Last updated: Wed May 01 2024

Full Disk Encryption

A lot of Linux installers now support full disk encryption (FDE). Disk encryption is complex and warrants some thought.

True FDE comes with a downside that decryption is done pre-boot when hardware acceleration is not available, so the initial decryption is extremely slow, with the message "Attempting to decrypt master key". This can easily add 10 to 20 seconds to boot time. This is the case in current (May 2024) versions of the openSUSE Tumbleweed installer, and probably other distributions' installers too.

There are ways around this with alternative implementations of disk encryption, but exactly which works best depends on individual requirements.

Partial disk encryption

An alternative to full disk encryption is partial disk encryption. There are various layouts for a partially encrypted system, but, in order to work around a slow boot, all you need to do is leave /boot unencrypted. So you end up with a /boot partition and everything else under an encrypted LVM container, like this:

|| **************  ********************************************************** ||
|| *            *  *            LVM container, encrypted with LUKS          * ||
|| *            *  ********************************************************** ||
|| *   /boot    *  *                  *                  *                  * ||
|| *   FAT32    *  *        /         *      /home       *       swap       * ||
|| *            *  *       ext4       *       ext4       *      swapfs      * ||
|| *            *  *                  *                  *                  * ||
|| **************  ********************************************************** ||

Another layout would be to have a separate home partition and just encrypt that. The downside of this is that data can leak out of /home, for example into /tmp or the swap partition. To protect against this, /tmp can be mounted as tmpfs, i.e. in RAM. Swap can either be moved to a swap file stored in /home (i.e. encrypted), or it can be kept as a partition and encrypted separately with a random key chosen at boot. The latter provides stronger security, and looks something like this:

|| **************  ********************************************************** ||
|| *            *  *                  *                  *                  * ||
|| *   /boot    *  *        /         *      /home       *       swap       * ||
|| *   FAT32    *  *       ext4       *    ext4 (LUKS)   *   swapfs (LUKS)  * ||
|| *            *  *                  *                  *                  * ||
|| **************  ********************************************************** ||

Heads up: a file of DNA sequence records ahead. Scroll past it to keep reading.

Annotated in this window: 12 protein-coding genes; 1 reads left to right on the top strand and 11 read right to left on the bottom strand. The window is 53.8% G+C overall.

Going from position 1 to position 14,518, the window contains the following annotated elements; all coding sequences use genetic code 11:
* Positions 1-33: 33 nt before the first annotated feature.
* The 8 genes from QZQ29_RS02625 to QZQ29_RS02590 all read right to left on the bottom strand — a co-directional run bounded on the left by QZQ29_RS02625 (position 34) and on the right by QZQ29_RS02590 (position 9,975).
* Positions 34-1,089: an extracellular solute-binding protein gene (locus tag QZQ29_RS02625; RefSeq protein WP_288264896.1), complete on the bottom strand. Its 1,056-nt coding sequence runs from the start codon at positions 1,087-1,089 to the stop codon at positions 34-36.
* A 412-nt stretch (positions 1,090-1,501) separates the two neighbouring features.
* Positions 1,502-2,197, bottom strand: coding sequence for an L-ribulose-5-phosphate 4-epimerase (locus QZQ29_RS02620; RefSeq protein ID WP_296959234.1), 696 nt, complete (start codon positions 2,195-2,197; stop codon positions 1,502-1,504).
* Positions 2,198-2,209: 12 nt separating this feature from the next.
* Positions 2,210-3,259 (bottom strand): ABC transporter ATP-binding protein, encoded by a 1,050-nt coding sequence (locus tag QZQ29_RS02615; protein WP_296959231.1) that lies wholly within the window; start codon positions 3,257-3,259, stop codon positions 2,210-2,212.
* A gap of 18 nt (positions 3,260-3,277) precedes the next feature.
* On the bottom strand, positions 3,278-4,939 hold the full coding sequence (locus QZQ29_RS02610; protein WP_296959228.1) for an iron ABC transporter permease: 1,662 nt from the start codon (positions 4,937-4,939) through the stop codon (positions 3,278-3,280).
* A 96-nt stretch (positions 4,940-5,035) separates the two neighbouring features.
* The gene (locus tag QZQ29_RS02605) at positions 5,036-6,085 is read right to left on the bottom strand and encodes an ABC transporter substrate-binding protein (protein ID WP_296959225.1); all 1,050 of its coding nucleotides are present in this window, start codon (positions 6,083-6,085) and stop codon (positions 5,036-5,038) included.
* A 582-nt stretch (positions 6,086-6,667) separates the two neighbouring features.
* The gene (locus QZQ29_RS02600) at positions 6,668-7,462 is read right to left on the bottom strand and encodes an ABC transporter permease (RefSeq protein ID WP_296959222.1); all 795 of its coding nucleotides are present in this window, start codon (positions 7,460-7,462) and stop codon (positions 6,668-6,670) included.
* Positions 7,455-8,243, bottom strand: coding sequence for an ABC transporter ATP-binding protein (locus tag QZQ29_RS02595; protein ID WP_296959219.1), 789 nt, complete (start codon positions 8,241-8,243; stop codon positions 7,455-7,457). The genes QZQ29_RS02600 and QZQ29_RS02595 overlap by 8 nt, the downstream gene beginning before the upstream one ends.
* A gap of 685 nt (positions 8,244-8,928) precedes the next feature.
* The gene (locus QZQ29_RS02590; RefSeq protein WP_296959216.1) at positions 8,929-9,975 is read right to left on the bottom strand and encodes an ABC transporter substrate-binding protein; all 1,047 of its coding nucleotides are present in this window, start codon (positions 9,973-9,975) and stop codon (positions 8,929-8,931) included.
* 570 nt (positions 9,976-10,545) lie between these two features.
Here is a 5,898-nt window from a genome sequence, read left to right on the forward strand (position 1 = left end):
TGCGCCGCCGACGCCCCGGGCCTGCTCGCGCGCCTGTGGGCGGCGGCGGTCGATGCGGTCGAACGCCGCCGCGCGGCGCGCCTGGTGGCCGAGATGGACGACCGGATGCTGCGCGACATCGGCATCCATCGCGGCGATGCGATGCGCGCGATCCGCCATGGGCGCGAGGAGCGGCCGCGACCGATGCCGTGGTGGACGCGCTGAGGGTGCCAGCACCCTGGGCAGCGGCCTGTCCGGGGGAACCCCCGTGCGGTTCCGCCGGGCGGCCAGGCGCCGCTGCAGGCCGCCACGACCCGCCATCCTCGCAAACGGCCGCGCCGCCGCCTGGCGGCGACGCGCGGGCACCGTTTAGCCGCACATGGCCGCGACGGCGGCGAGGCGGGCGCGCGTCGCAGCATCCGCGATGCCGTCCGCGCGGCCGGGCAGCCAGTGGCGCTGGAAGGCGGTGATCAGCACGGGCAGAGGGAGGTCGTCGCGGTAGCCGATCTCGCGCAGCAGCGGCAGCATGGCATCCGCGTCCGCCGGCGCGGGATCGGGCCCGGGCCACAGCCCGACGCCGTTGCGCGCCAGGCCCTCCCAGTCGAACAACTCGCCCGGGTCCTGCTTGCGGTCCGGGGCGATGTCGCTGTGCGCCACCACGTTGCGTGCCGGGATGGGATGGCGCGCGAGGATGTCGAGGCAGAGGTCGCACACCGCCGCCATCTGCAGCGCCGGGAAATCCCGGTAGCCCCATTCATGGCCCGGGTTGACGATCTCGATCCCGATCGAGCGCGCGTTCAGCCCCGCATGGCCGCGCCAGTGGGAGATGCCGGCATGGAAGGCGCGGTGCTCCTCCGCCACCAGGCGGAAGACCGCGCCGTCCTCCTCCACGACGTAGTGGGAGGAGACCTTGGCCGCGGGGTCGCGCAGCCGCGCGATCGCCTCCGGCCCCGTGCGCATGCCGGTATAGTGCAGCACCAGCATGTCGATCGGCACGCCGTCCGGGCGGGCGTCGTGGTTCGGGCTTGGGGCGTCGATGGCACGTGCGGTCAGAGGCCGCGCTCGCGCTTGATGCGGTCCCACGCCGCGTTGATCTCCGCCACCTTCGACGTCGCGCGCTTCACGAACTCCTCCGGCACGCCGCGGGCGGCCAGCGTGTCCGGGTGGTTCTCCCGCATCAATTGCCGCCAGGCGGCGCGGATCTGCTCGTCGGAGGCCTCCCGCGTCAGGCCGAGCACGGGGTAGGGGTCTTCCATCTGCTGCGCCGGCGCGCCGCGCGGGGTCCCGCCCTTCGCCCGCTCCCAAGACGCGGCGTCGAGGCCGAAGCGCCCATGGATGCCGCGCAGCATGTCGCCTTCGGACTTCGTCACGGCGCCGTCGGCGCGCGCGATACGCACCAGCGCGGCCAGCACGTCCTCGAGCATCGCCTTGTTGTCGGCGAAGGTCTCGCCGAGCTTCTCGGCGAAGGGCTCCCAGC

Both of these are largely equivalent from a usability point of view in that the boot will be fast and the password will be requested once. The first option is more secure as (almost) the whole system is encrypted, but it needs to be set up at installation time. The second layout can be applied relatively easily to a non-encrypted running system (although the /home partition will need to be reformatted).

The downside of both of these is that they are susceptible to something called an evil maid attack, the second option more so than the first.

The evil maid

Briefly, an evil maid attack is a security attack by somebody (e.g. your surprisingly technical maid) who has physical access to your device and is able to tamper with it. In the case of the unencrypted /boot partition, the attacker could substitute a kernel image for their own compromised version, which would be a catastrophic security failure for the victim.

FDE mitigates this by making sure that nothing is accessible to the maid. The maid cannot tamper with the kernel images because the kernel images are encrypted. Secure boot also goes some way to preventing an attack on the kernel image, though can be complicated to implement.

Note, however, that FDE is a software solution and there are still hardware attacks available to the maid - for example, using a hardware keylogger between your keyboard and USB port to intercept your decryption password.

Security concerns

It's important to consider exactly what you are trying to achieve with disk encryption, and whether the evil maid attack is one which you think is a realistic attack against yourself.

Disk encryption is effective at stopping data leakage through device loss, e.g. if someone steals your laptop and then decides to look at what's on the disk, or if you sell the laptop after deleting private files but someone runs disk recovery software on it.

It's not particularly effective at dealing with someone motivated who is willing to threaten violence, e.g. a criminal or state sponsored organisations like intelligence, military or police services, at least, assuming you are receptive to threats of violence.

The evil maid attack is a sophisticated attack, which requires significant technical expertise. It also requires physical access.

Whether or not this is something that needs to be worried about depends highly on individual circumstances. Most people don't have adversaries who would be motivated and able to perform such an attack. But the existence of adversaries can be surprising. The xz backdoor attempt shows that innocuous software projects can be targeted by malicious actors looking to insert general backdoors, so it follows that low profile developers may also be targeted in ways they may find surprising.